Adventures in Science and Ethics (scienceblogs)
    A very wide cast of others I visit less often,
    and:
    Code for life. I write it. I'm not cheating, it does come to mind when I think of science blogs šŸ™‚ You never did say to exclude your own... šŸ˜‰

  • Isis the Scientist says:

    Isabel, you're obsessed. I very rarely see my own posts in the widget. Maybe, as DM previously suggests, it's suggesting posts based on your reading habits. Clear your cookies, little muffin.

  • Isabel says:

    It's all wiped clean every time I go on-line. That may have had some influence on the earlier "redneck" problem, but I fixed that long ago. It turned out my preferences had reverted to defaults. After about a week of clearing my cookies every time I finally stopped seeing that incredibly offensive post title every time I logged on to DM's site, don't know if it had anything to do with the changes. (If you had any class you would never have posted it in the first place, knowing full well how many of DM's own readers would be hurt and offended).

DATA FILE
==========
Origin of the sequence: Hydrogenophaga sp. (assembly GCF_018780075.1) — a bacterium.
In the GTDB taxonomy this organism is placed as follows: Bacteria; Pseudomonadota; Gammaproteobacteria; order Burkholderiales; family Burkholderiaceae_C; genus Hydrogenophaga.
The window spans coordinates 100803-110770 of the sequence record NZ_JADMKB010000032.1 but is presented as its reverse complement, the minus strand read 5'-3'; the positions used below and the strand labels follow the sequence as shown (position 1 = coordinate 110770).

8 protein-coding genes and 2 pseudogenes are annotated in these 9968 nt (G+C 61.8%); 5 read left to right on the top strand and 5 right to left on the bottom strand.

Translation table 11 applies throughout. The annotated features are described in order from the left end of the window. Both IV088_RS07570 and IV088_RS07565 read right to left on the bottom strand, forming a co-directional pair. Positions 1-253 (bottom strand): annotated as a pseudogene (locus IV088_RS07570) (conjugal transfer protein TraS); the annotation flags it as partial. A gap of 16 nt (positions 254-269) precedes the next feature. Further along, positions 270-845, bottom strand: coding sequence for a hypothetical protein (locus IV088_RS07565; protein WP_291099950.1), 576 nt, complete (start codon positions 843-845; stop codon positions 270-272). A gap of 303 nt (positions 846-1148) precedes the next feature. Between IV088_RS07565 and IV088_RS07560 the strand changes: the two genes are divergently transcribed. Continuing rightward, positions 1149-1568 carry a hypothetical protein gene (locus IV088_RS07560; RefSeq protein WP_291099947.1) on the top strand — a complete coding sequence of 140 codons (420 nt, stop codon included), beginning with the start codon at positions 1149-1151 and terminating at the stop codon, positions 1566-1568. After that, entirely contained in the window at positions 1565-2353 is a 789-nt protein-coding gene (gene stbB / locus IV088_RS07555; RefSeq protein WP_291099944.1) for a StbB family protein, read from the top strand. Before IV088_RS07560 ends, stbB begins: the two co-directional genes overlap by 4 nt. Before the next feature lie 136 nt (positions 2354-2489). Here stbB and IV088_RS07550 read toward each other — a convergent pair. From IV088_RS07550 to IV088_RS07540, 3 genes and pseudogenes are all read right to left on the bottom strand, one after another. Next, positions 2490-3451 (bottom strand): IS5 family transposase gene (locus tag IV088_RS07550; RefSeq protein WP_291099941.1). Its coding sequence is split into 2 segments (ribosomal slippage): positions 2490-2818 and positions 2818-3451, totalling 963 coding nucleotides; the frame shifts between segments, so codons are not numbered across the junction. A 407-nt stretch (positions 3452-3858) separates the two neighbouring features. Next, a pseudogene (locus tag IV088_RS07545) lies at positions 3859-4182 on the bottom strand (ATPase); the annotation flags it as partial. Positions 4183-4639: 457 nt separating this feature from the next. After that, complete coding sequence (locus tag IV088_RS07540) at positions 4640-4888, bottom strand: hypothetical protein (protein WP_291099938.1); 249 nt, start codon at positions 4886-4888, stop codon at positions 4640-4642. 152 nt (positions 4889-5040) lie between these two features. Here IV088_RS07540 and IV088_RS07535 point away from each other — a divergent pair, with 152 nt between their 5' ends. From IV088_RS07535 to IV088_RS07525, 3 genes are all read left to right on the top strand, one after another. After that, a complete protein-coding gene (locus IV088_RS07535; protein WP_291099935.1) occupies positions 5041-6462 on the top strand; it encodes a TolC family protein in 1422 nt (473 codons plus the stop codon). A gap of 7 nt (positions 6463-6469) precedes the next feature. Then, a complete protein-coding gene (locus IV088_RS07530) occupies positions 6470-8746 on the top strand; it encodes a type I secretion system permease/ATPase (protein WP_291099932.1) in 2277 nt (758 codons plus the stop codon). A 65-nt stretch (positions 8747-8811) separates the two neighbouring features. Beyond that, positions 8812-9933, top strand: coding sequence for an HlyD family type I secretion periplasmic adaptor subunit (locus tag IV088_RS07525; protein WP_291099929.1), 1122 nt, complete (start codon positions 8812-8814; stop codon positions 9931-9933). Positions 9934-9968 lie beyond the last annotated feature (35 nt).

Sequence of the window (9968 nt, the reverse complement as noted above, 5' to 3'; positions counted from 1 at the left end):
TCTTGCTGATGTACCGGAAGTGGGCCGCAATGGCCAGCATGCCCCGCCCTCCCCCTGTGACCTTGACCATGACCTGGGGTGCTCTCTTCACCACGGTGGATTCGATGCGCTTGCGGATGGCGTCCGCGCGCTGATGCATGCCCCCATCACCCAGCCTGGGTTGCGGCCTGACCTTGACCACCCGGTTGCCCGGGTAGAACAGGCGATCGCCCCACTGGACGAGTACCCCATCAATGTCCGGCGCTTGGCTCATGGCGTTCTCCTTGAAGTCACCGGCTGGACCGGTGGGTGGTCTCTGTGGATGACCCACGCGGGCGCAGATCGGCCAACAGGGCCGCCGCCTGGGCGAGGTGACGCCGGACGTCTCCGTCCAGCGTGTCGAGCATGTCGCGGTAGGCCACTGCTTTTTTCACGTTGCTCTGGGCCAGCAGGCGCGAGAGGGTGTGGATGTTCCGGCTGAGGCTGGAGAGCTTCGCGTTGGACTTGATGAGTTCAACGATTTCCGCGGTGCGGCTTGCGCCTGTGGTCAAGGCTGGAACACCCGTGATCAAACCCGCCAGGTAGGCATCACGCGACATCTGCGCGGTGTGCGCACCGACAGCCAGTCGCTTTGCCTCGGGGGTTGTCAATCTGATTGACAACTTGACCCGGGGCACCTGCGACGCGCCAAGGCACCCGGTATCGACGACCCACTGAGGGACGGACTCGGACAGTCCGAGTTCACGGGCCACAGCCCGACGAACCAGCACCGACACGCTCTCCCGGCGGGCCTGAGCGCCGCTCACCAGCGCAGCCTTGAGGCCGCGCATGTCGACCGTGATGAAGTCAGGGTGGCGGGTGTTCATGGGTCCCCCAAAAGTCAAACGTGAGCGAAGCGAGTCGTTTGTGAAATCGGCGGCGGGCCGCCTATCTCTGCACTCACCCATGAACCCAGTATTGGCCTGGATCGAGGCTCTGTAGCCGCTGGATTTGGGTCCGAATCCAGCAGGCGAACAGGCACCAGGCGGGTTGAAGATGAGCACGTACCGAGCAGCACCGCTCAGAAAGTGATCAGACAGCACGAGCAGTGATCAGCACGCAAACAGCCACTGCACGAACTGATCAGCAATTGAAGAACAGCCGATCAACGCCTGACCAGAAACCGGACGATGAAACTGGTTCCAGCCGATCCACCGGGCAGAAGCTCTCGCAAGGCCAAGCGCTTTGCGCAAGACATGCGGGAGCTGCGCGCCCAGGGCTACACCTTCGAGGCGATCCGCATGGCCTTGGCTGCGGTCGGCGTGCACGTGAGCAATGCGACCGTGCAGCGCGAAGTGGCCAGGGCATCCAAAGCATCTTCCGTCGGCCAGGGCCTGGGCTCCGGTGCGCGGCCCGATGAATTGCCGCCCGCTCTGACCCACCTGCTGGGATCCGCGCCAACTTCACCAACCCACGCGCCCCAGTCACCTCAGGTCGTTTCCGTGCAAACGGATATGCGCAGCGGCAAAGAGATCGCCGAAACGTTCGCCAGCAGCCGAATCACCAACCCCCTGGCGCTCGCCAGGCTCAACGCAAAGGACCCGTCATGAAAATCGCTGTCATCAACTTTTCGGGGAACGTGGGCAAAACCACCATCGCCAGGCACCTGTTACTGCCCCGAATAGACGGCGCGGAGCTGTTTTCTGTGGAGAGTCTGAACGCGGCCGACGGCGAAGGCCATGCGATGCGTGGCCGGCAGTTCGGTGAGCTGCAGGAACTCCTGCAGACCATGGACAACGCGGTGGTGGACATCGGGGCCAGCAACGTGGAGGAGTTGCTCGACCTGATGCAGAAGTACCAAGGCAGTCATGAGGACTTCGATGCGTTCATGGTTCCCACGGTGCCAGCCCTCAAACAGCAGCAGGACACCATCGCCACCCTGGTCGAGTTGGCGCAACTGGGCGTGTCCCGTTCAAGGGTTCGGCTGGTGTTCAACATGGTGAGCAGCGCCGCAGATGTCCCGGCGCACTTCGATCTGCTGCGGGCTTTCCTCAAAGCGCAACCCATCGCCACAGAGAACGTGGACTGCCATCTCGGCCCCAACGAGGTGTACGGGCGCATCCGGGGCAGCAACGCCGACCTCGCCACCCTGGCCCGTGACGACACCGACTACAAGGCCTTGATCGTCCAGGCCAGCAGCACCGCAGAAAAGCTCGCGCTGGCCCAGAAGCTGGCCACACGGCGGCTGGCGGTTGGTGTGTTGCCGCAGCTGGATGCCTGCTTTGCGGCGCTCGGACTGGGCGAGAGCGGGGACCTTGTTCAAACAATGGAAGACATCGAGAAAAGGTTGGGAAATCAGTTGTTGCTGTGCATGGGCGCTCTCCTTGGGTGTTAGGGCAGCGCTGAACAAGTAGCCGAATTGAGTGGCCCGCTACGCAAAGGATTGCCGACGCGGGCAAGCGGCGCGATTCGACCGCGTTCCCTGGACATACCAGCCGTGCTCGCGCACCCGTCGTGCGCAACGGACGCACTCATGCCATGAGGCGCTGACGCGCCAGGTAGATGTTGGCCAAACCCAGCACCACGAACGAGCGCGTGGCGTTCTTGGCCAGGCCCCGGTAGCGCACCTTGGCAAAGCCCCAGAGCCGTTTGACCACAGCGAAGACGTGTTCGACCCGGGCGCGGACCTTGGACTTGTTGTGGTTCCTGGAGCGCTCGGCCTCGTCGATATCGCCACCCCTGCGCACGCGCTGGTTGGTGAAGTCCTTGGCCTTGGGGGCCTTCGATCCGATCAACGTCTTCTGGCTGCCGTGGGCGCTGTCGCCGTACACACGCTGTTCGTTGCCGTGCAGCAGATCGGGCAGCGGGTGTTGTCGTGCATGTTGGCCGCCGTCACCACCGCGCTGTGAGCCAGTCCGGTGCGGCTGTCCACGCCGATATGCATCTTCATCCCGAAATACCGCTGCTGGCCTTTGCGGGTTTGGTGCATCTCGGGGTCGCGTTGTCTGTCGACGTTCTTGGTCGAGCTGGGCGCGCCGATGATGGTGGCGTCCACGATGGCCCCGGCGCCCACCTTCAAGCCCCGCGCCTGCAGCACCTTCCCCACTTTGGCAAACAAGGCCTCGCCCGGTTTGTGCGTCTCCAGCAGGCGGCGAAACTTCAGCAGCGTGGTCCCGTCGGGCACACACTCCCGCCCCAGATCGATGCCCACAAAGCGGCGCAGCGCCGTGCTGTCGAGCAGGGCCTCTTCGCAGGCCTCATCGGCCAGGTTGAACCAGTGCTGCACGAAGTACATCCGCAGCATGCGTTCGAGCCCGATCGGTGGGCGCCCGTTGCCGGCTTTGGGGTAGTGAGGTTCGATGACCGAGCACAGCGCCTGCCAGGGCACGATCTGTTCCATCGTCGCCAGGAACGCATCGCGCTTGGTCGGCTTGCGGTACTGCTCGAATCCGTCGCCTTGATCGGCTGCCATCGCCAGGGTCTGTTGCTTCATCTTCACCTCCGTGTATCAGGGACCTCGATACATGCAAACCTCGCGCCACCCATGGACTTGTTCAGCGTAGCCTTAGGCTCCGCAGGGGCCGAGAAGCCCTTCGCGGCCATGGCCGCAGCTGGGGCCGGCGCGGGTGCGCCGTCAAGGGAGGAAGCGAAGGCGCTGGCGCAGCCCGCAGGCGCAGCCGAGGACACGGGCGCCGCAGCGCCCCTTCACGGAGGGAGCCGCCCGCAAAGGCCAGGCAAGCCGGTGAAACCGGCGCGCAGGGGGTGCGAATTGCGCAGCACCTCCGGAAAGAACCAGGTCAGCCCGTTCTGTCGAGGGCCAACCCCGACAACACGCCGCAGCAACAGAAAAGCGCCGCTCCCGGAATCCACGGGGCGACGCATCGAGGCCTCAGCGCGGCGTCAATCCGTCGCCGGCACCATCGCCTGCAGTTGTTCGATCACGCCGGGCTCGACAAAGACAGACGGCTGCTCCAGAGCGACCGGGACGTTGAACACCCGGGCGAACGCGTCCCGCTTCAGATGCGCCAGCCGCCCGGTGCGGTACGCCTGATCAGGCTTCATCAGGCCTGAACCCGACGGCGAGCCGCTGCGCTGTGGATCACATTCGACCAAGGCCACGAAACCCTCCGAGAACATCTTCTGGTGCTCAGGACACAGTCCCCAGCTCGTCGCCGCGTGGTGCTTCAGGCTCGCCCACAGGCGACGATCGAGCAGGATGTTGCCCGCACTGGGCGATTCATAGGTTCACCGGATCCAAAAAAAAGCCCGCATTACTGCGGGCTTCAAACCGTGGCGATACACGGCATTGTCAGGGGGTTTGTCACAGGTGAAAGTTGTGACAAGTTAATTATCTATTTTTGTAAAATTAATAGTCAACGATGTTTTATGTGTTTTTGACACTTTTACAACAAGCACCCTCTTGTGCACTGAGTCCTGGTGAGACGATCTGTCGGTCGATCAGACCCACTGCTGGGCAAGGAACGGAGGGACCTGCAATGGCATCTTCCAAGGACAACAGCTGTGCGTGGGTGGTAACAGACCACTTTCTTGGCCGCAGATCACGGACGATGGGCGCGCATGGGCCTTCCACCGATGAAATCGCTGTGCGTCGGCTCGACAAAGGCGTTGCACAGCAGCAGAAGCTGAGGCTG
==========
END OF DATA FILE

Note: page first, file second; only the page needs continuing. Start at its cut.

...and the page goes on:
It seems the problem is that only a few bloggers are using the widget, and it only shows their posts.
    It's showing you right now, for once an actually related post.
    * One a Day: Smiths Earrings (Sense of Fashion)
    * A survey on "science blogs" : DrugMonkey (this site)
    * Science blogs and public engagement with science: practices, challenges, and talking out of your ass : On Becoming a Domestic and Laboratory Goddess (this site)

  • Isabel says:

    Also, obviously you are not seeing the same links that I am seeing.

  • Isis the Scientist says:

    How many of DM's own readers? It's DM's job to entertain his readers. Not mine.

  • Isabel says:

    I don't think it's his job to entertain anyone.
    And the conversation was started here by Bikemonkey, and you linked here to your post, which was a response to the conversation here.
    It was clearly offensive, and intended to be, and you should apologize and take it down.

  • DrugMonkey says:

    I don't think it's his job to entertain anyone.
    so long as we mean a certain colloquial nonspecific sense of "job", what exactly is this if not entertainment in large part?

  • Isabel says:

    Well you said yourself that your main goal is ego gratification and persuading others to your point of view didn't you? I guess you do need to keep people coming back to the site, but I don't consider it just entertainment. Although it is more entertaining than most I guess, partially thanks to your fantastic commenters.
    And what does you keeping your readers interested have to do with anything anyway?
    You're obviously just defending Isis.